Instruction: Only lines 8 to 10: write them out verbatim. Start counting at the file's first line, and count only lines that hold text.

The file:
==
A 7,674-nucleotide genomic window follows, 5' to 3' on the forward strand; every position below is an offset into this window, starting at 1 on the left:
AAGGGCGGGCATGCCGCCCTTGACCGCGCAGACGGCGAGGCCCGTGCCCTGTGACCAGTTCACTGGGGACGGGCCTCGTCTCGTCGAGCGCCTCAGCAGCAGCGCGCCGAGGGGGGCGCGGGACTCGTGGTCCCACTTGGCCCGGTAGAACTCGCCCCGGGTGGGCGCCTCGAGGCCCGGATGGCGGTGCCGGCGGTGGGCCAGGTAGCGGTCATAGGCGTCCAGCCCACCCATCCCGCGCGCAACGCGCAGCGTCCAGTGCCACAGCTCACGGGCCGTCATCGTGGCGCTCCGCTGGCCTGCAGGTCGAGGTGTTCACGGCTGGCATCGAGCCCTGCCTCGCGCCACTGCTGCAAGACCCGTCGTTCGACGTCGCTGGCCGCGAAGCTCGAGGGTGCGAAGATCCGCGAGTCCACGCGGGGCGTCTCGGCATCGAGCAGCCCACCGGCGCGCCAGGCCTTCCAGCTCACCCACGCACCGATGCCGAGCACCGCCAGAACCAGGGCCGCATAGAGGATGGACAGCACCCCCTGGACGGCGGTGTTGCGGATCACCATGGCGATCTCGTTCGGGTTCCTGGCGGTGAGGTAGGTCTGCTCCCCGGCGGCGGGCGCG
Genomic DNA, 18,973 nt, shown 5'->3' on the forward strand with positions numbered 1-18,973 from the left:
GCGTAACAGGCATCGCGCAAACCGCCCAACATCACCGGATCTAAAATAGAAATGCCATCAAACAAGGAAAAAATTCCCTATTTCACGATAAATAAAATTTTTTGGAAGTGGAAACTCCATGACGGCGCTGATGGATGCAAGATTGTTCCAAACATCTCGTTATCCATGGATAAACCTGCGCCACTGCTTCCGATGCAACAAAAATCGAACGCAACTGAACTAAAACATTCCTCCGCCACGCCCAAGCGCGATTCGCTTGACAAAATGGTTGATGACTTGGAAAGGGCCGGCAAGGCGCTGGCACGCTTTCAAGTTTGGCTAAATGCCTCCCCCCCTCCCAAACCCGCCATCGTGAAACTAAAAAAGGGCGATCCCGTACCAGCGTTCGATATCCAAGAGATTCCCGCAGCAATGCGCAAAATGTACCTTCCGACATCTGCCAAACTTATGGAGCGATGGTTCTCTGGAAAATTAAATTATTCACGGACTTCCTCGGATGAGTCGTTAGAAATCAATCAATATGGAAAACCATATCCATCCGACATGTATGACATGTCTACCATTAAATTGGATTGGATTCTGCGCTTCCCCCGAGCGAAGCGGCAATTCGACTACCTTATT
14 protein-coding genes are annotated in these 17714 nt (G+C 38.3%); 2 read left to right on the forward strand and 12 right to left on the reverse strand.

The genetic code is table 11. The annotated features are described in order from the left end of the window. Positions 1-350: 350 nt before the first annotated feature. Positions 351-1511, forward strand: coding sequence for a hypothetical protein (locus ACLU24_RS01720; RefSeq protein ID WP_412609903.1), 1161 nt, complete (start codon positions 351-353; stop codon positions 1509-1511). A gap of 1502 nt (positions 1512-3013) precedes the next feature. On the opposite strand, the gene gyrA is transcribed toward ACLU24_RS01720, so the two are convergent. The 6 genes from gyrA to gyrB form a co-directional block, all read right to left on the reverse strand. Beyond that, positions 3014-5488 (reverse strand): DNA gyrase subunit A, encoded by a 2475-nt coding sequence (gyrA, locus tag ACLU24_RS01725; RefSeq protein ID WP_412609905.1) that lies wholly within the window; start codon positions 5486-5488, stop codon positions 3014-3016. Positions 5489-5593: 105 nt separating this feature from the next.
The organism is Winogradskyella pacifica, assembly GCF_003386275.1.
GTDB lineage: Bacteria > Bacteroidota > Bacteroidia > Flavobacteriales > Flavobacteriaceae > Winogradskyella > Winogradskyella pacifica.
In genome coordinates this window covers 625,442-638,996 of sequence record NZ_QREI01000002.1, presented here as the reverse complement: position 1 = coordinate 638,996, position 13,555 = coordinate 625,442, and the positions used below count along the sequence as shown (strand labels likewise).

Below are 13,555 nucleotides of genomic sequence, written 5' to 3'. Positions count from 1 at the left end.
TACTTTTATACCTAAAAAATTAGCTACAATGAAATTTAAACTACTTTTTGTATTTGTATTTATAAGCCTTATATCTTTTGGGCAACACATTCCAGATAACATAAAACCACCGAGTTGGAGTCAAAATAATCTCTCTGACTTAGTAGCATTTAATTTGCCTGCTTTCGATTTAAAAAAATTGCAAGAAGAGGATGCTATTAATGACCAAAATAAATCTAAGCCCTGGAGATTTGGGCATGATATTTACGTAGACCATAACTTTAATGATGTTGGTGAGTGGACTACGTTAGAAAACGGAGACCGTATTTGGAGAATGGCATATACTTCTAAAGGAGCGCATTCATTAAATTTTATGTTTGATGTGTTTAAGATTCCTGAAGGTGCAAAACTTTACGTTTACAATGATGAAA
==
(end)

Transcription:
GTDB lineage: Bacteria > Bacteroidota > Bacteroidia > Flavobacteriales > Flavobacteriaceae > Winogradskyella > Winogradskyella pacifica.
In genome coordinates this window covers 625,442-638,996 of sequence record NZ_QREI01000002.1, presented here as the reverse complement: position 1 = coordinate 638,996, position 13,555 = coordinate 625,442, and the positions used below count along the sequence as shown (strand labels likewise).

Below are 13,555 nucleotides of genomic sequence, written 5' to 3'. Positions count from 1 at the left end.